Genre: Detective – SciFi
Series: Legion #1-3
Publisher: Tor Books (September 18, 2018)
Length: 400 pages
My Rating: 4 stars
Legion: The Many Lives of Stephen Leeds is a collection of three companion novellas focused on schizophrenic genius Stephen Leeds, whose unbelievable detective skills have sprung forth from his legion of hallucinatory “aspects”. While the first two novellas have been previously published (I’m referring to “Legion” and “Legion: Skin Deep”.), this time out fans of the series can re-experience those old Leeds adventures before devouring the wrap-up novella, “Lies of the Beholder,” which ties up more than a few dangling plot lines before ending the tale in satisfying fashion. But will it satisfy everyone? Probably not. But, like all Brandon Sanderson stories, Legion: The Many Lives of Stephen Leeds is inventive, entertaining and does an amazing job bringing such a unique concept to life.
As the title declares, Stephen Leeds lives a multi-faceted life. Basically, this is due to him having forty “aspects” or different personalities, if you will. Each one of these other individuals are hallucinations within his mind; distinct beings who have their own unique personalities and fields of expertise. Stephen hears them, talks to them, sees them, and even has different rooms in his home set up for each one to live in. Naturally, no one else sees any of these aspects though, which shrieks of a really bad case of untreated schizophrenia, but Stephen seems to have a handle on the whole thing, so no harm done, I guess.
What is distinctly interesting about this whole aspect system is that Stephen unconsciously creates each of these beings. Each time he uses his genius abilities to master an area of knowledge he then brings into existence an aspect to embody that knowledge, store it, and then promptly forgets everything he has learned about it. So when our genius detective needs to recall something about a subject he has previously mastered out comes one (or more) of his aspects to act as an imaginary partner(s) whom Stephen has imagined discussions with, bickers with and swaps banter with.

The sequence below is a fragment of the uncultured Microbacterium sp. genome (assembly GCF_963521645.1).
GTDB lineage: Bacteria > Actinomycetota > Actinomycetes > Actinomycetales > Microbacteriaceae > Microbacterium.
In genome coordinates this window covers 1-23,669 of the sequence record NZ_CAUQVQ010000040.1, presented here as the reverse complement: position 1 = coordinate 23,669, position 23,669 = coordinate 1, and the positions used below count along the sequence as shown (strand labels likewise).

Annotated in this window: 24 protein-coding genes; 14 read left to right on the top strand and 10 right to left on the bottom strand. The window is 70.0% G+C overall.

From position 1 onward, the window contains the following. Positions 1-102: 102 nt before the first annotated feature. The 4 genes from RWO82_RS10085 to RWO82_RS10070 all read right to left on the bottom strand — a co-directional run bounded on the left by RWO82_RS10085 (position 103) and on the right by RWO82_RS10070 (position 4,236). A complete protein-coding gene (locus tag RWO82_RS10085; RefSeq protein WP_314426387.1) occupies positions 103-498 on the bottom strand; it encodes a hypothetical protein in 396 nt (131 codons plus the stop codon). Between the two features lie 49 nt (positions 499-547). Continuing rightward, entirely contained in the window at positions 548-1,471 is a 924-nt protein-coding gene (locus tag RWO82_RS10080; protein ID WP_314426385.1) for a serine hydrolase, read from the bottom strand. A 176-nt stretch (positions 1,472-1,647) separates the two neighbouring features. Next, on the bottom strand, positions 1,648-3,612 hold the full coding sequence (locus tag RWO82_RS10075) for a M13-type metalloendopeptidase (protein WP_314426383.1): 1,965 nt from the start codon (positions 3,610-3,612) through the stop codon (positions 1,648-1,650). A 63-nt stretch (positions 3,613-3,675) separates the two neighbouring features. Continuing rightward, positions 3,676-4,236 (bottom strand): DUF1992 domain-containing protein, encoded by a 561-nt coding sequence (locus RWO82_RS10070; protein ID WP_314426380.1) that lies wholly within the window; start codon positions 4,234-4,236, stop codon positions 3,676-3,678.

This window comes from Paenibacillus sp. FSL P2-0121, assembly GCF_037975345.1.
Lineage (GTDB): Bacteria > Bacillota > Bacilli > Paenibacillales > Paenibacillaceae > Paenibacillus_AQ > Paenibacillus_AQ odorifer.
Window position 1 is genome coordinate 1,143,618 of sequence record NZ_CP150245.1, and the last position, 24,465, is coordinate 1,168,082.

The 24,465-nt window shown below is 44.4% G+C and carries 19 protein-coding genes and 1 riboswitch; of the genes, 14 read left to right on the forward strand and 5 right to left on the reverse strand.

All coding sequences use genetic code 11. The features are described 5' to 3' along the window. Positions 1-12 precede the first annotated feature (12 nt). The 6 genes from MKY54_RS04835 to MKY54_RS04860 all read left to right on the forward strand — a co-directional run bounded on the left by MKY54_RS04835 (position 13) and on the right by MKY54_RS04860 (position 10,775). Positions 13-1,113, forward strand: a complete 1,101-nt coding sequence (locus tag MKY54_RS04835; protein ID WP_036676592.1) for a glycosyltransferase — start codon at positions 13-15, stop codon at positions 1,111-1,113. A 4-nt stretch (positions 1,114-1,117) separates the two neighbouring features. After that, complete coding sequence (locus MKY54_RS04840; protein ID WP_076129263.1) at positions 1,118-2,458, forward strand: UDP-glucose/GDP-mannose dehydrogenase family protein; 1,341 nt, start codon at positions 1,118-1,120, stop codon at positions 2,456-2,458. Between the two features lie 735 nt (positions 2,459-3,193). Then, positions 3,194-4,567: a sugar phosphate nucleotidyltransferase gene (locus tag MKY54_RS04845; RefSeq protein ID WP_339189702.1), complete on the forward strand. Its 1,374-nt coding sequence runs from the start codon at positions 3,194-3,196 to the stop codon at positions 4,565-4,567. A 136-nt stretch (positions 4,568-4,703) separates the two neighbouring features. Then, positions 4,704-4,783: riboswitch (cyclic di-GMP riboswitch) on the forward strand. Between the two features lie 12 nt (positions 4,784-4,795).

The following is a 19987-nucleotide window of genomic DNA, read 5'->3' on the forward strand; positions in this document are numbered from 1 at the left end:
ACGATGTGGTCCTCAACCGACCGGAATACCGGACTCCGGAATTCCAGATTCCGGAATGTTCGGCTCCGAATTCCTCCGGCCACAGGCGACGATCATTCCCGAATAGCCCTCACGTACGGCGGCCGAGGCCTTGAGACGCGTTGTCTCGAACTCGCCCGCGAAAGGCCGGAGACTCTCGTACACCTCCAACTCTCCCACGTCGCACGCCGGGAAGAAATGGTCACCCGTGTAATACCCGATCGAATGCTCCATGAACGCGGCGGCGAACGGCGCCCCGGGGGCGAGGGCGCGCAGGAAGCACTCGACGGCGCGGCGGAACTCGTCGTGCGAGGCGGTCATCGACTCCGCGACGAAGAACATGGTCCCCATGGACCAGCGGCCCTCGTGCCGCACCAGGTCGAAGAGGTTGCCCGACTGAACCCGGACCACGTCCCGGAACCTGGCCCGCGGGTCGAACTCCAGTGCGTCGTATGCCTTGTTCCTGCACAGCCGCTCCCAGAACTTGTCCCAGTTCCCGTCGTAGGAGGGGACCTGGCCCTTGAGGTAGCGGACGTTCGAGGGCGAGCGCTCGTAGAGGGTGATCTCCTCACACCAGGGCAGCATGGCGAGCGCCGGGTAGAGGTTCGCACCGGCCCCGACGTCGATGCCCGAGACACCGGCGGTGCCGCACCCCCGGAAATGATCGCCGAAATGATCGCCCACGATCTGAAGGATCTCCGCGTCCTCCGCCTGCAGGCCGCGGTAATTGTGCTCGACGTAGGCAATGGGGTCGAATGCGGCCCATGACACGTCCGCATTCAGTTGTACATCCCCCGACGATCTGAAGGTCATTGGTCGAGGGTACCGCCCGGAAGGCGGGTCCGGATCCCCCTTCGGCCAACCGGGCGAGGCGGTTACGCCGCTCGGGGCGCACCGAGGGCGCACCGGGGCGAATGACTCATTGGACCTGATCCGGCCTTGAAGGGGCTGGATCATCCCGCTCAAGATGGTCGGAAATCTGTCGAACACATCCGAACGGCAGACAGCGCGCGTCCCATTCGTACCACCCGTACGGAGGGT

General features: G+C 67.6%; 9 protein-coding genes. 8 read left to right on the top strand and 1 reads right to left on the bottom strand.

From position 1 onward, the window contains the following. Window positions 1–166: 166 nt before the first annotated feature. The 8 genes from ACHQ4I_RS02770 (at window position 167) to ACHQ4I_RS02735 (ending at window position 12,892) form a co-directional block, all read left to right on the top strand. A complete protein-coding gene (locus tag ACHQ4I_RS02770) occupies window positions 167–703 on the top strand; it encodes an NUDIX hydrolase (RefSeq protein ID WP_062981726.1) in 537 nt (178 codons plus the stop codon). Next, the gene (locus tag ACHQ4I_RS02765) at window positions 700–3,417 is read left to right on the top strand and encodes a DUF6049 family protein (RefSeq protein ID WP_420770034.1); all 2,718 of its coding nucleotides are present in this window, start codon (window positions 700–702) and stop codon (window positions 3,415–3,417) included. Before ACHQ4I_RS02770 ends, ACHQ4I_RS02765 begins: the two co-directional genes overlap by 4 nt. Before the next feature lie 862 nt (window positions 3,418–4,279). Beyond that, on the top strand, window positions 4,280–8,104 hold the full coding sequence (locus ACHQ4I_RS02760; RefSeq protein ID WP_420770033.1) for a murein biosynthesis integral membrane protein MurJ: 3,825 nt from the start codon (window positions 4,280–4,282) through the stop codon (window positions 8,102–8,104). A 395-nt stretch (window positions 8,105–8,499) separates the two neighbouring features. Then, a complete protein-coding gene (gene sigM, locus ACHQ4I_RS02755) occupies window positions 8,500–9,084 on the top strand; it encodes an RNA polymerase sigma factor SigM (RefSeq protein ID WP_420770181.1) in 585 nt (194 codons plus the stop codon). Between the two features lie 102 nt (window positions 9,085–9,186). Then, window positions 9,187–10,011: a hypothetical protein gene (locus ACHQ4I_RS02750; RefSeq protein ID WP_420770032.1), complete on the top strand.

Needless to say, Stephen’s amazing abilities have allowed him to be super successful at solving crimes and complex problems by tapping into his imaginary army of gurus. This success has led to large amounts of money, which has resulted in Stephen building a mansion large enough for him and his aspects to all live together out of sight of ordinary people who might find Stephen’s habit of dining with invisible people disconcerting. This success has also allowed him to be very, very picky about what cases he accepts, resulting in Stephen only dealing with highly unusual situations.
It all begins in “Legion,” the first novella, which is about the search for a stolen camera which allegedly can take pictures of people and events at any time in the past. Definitely a nice science fiction vibe in this story, and while Sanderson’s narrative doesn’t add anything new to the well mined time travel mythos, it was still a fun, fast read with some interesting psychological and philosophical questions.